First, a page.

The shift appears to stem from the Christian Union’s adamant insistence upon insulating its religious electorate from the foreign, hostile entity of same-sex marriage. The text, of course, does not specify the grounds for objecting to same-sex marriage beyond the word “conscience.” Any conscience-related rationale, religiously based or otherwise, is given precedence over gay equality.

And what “measures,” exactly, will be taken to protect the “legal certainty of registrars”? What are these legal certainties, anyway? The linguistic ambiguity provided an opening for the Christian coalition, without actually changing the letter of the law, to change the spirit of the law by allowing civil servants to refuse to marry same-sex couples on a case-by-case basis.

In response to the brazen distinction made between “same-sex marriage” and other forms of civil marriage, COC Nederland began to lobby all municipalities within The Netherlands to introduce motions that would ensure that the local district would no longer hire civil servants who would refuse to marry a same-sex couple. (Out of the 443 municipalities in The Netherlands, only 243 have passed such legislation.) While weigerambtenaren could have previously worked out arrangements with their local municipalities privately, COC Nederland’s forceful response effectively politicized a passage that might have otherwise gone under the public radar.

‘Letter of the Law’ versus ‘Spirit of the Law’

“It shouldn’t be an issue,” says Berend van Bemmel, a resident of Amsterdam and a member of the Labour Party. “There has always been an option for civil servants to arrange among themselves who should perform which marriage. If a civil servant had an objection to a couple of any kind for any reason, practically speaking, another civil servant could easily perform the function of conducting a marriage. Live and let live.”

Of course, practically speaking is one thing. Legislatively speaking, however, is quite another.

“A civil servant simply should not have the legal right to choose what kind of marriage he wants to preside over,” MP Van der Ham said, “He is bound to the law, and the law says that there is no distinction between a same-sex marriage and any other civil marriage. They are all the same. Civil servants who refuse to follow the law should do other things.” Van Soeren adds, “If Christian parties are so offended by the idea of same-sex marriage, they should change the law. They shouldn’t use civil servants as proxies for changing the law.”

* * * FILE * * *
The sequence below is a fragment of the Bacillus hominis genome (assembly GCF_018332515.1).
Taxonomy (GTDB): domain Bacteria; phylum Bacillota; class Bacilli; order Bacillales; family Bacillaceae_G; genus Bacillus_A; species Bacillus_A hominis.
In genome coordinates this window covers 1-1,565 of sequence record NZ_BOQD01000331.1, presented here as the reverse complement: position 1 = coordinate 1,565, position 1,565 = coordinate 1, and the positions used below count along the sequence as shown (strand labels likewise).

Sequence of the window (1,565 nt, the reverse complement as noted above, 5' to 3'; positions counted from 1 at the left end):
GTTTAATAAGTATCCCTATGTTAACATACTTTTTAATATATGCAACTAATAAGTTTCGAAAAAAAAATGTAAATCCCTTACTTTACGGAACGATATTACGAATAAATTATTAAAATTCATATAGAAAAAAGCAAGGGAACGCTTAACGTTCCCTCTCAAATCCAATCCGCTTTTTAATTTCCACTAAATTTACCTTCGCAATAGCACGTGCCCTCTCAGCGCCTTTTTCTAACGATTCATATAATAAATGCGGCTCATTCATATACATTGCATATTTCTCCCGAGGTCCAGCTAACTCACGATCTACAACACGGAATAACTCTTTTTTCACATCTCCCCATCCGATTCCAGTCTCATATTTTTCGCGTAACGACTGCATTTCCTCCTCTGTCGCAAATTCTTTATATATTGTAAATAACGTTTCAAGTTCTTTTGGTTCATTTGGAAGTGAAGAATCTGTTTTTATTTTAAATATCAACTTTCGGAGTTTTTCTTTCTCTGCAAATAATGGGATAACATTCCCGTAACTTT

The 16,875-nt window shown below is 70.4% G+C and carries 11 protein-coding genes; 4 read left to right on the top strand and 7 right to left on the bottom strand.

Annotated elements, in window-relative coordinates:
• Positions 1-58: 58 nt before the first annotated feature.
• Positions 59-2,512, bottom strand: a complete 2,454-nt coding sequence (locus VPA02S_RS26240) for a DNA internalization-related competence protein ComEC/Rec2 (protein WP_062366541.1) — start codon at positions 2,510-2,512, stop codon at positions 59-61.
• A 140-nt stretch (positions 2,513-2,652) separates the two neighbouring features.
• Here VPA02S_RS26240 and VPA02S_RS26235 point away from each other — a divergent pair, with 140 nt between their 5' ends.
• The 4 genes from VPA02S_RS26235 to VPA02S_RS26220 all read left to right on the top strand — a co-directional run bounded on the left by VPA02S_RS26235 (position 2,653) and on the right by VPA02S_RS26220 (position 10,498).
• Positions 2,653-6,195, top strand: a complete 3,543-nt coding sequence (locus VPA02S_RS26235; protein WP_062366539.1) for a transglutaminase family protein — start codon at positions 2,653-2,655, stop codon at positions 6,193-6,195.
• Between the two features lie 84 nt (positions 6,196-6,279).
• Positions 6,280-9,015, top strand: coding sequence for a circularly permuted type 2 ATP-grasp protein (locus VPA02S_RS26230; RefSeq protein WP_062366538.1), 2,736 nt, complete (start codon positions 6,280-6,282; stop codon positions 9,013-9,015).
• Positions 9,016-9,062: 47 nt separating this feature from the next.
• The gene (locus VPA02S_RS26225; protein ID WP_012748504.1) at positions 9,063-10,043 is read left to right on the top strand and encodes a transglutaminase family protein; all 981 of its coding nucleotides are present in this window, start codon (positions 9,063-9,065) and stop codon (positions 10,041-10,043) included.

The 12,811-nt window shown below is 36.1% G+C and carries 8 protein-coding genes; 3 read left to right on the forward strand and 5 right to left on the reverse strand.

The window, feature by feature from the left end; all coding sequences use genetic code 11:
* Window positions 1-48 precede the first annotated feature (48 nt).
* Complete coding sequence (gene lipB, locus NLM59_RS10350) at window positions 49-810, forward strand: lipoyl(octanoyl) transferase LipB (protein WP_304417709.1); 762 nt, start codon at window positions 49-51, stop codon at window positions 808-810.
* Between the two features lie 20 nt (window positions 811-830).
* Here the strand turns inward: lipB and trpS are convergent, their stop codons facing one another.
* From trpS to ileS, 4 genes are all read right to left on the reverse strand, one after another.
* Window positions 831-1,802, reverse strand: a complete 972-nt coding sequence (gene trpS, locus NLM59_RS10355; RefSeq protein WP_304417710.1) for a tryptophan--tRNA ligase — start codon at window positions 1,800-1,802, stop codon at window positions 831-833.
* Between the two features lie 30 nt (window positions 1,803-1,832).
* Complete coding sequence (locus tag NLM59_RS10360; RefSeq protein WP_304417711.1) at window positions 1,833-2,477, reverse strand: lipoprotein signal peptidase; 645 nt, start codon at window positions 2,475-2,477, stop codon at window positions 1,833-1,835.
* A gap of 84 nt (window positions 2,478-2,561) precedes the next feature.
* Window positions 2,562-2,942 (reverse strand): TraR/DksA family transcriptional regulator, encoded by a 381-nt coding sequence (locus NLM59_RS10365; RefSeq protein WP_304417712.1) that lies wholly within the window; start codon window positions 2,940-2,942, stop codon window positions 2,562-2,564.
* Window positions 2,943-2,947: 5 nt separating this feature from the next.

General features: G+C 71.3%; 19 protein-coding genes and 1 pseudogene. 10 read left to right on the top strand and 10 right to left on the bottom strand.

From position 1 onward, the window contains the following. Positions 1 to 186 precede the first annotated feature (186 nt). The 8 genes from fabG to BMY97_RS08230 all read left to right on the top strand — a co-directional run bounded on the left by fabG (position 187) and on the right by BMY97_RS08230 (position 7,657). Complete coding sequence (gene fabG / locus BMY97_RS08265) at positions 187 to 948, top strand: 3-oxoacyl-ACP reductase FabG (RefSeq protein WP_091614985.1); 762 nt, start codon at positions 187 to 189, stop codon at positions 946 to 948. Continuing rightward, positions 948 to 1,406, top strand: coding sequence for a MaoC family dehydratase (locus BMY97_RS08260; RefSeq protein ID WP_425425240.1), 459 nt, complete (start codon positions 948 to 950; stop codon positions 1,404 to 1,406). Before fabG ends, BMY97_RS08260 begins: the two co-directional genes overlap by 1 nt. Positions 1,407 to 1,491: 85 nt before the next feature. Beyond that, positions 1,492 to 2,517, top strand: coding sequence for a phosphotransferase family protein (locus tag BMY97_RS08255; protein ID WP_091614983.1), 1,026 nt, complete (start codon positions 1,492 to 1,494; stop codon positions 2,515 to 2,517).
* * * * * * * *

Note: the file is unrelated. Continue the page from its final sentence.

According to Van Bemmel, the debate may just come down to a fundamental conflict between the letter of the law and the spirit of the law.

“No law should ever be taken to the extreme,” Van Bemmel said. “In every law, there is always an exception, and it is a fact that, whether you like it or not, there are still some people who disagree with same-sex marriage. I’m not one of them, of course. But in The Netherlands, you have the ‘live and let live’ principle, and I don’t think it’s smart to impose your beliefs on people that don’t share it when, by not doing so, you are not doing anything to harm your own cause.”

He added: “And, you might even be helping it.”

‘What is the big deal?’

The Christian Union’s defense of the passage is atypically grounded in a realist, pragmatic outlook. In arguing that left-wing consternation over the issue is unfounded, the Christian Union points to the fact that the passage in question barely puts a dent in the status quo.